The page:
The Closed User Group: Harnessing Mobile Technology to Accelerate a Coordinated HIV Response

From 6-10 July, the AIDS2020 Virtual conference is convening thousands of researchers, policymakers, program implementers, donors, and government leaders to share cutting-edge research and best-practice models in the global HIV response. Mobile technology is enabling many of us in the development community to pilot ground-breaking, lifesaving innovations for last-mile health and resilience. Join me as I facilitate a dynamic m-health panel discussion — Harnessing the Power of Technology and Innovative Methodology, — which also introduces World Education Bantwana’s Closed User Group model, which is dramatically improving coordinated responses at scale in Uganda.

by Enoch Kazibwe, Operations Manager, WEI/Bantwana, Uganda.

Through the USAID/Better Outcomes for Children and Youth project, World Education’s Bantwana Initiative is demonstrating how low-cost mobile-phone technology, deployed at scale, dramatically enhances real-time communication and coordination – and ultimately, HIV and child protection outcomes for children.

In Uganda, 85% of our citizens live in rural areas where distance makes it difficult to access basic services needed to stay healthy and safe. This is particularly true for Uganda’s 8 million vulnerable children, including an estimated 95,000 children and adolescents living with HIV. Weak coordination between district-level staff and community-level health and social welfare structures delay access to urgent, lifesaving services for children experiencing abuse. For those living with HIV, poor coordination results in dropping out of ART care, thus compromising adherence, viral load suppression, and overall well-being.

“Before our connection to the CUG, health workers would need to pay a visit to the household for assessment and/or referral of a child struggling with retention or adherence issues for further management. This was very tedious and expensive, and in most cases, clients would not be visited.”
– Health Clinic Manager, Mayuge District

In 2016, the Bantwana Initiative of World Education leveraged its commercial relationship with MTN Uganda, a national telecom services provider, to set up a network feature linking 3,600 health/HIV, social welfare and child protection community and district actors through a Closed User Group (CUG). The CUG format allows unlimited phone calls and exchange of text messages among para-social workers, police, health workers, political leaders, education officers, and local partners from case identification through service delivery to case closure. The CUG costs the project 1.74USD per user, per month.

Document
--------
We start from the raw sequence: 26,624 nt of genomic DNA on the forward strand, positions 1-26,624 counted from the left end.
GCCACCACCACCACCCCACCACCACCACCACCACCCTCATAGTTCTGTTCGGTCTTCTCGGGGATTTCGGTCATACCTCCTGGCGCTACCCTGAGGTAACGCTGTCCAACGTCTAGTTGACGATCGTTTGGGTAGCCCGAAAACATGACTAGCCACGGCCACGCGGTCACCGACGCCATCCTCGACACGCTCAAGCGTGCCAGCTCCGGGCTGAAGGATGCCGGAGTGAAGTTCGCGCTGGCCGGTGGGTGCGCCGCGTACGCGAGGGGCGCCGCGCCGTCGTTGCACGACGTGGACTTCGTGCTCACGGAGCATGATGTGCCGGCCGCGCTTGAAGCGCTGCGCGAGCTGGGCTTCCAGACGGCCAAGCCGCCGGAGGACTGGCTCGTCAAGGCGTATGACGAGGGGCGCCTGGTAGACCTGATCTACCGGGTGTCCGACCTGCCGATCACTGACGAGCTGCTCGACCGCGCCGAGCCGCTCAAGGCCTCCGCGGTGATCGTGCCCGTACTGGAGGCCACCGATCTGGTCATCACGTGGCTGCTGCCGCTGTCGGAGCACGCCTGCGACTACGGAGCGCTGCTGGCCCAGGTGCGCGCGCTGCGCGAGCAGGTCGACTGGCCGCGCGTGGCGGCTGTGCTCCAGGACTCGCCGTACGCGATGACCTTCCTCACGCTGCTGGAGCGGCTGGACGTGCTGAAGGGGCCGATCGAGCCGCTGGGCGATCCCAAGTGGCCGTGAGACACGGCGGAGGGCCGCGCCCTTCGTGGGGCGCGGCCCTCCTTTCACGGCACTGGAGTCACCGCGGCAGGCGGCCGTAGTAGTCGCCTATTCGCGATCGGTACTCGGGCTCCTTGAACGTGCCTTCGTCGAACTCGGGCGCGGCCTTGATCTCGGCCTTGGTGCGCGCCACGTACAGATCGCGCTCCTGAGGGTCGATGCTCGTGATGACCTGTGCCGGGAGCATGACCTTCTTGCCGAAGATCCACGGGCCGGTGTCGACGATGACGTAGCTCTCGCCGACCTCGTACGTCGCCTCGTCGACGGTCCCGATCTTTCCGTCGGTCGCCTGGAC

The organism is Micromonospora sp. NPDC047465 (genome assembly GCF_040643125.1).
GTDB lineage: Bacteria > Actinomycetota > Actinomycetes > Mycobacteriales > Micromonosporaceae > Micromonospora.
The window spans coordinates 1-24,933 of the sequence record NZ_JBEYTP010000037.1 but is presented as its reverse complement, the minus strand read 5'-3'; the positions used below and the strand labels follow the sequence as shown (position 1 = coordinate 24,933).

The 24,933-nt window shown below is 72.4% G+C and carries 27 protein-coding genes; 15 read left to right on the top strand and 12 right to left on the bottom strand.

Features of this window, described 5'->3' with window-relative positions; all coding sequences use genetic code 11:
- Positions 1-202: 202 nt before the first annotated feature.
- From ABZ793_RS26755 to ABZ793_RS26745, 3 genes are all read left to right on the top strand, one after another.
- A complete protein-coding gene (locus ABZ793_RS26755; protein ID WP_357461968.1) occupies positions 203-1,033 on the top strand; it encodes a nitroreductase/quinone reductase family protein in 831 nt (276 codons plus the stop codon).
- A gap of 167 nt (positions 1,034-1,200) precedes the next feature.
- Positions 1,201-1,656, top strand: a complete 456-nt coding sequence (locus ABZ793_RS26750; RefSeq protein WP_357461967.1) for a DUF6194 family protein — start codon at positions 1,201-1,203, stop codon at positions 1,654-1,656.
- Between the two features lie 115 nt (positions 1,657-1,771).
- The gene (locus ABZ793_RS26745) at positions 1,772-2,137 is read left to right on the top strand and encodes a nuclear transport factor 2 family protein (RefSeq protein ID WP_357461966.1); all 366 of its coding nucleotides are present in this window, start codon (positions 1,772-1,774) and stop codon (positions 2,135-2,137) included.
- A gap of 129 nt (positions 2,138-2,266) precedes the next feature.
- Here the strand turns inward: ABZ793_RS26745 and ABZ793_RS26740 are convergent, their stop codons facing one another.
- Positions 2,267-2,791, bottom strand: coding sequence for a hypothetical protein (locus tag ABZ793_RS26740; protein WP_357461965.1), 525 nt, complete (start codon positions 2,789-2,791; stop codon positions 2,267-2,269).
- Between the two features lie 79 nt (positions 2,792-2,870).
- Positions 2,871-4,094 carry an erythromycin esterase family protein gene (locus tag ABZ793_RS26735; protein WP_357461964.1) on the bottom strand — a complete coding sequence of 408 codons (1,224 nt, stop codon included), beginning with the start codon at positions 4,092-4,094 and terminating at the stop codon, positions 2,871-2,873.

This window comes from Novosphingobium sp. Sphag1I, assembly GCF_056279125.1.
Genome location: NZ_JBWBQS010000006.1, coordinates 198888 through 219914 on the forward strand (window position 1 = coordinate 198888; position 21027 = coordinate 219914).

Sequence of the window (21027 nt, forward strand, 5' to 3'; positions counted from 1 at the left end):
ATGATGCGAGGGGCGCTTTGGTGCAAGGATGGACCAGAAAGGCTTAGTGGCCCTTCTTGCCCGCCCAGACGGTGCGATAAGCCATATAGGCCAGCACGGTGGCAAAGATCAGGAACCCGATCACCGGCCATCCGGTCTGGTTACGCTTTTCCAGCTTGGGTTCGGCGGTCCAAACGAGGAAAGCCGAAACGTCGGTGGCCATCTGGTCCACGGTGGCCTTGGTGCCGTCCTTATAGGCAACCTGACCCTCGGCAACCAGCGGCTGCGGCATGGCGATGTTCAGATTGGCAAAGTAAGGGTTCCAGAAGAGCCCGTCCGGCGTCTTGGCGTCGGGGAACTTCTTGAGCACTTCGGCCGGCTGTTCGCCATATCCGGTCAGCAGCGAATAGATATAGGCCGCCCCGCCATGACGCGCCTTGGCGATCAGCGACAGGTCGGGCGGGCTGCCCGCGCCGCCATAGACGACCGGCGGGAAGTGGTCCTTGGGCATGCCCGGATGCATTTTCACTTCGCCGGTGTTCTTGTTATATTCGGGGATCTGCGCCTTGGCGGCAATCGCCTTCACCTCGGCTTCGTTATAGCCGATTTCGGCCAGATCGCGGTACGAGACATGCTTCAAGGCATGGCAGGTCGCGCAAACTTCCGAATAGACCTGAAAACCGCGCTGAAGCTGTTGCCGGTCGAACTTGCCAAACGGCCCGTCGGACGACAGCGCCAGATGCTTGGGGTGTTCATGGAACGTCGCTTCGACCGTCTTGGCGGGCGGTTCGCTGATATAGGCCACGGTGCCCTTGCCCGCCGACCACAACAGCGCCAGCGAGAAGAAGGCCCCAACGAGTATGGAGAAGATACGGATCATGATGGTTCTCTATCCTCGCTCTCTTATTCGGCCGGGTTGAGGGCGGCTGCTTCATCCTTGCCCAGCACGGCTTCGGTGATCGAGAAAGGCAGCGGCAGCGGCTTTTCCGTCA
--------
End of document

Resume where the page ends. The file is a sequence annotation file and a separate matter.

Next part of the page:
Existing standard operating procedures and protocols combined with timely communication are leading to effective coordination. The CUG system enables users to immediately respond to reports and mobilize community influencers to help address violence against children, including urgent child rape, gender-based violence cases and related issues of early marriage for adolescent girls. Coordinated actions by clinic and community teams have fostered a holistic response to complex non-adherence and viral load suppression issues for children living with HIV. As this case study on the CUG confirms, the system has contributed to impressive results: In one year, case reporting, service referral completion, and child protection case closure increased by 75%, 39%, and 28%, respectively. Treatment adherence and viral load suppression improved by 20% and 17%, respectively, for CLHIV.

As a Community Development Officer from Bugiri district remarked, “Before the Closed User Group, there were so many cases that I would just hear about. Most of them would actually go unattended…But now I am called instantly and the response is much quicker.”


The CUG: A ground-breaking solution for a COVID-19 world

The CUG takes on a whole new meaning in a COVID-19 environment when human interaction is suspended or highly constrained as the pandemic continues to evolve.

COVID-19 has underscored why it is critical to imagine alternative ways of delivering care to vulnerable populations. We can no longer rely on prevailing models of peer-to-peer interventions, trainings, mentorships, and drug delivery to clients on ART when clinics are overwhelmed and essential health personnel are redeployed to a pressing pandemic.

Innovations like telemedicine have crystalized why it is essential that we invest in simple, low-cost technologies that enable consultations, remote delivery of care, and follow up on clients’ ART refills. While these innovations can protect frontline health workers, they also require inputs to upgrade these providers’ capacity to deliver care without seeing children and families in person.

Although it is early days to predict where COVID-19 will leave the world, especially as it relates to health-seeking behaviours, it is quite clear that some things will never be the same. The time is upon us to invest in digital technology that enables tracking of children and caregivers, mapping of their physical locations, and attaching them to health and social protection personnel for urgent care and consultation. As a low-cost, affordable technology already tested at scale, the CUG should be considered as part of our national — and global — response.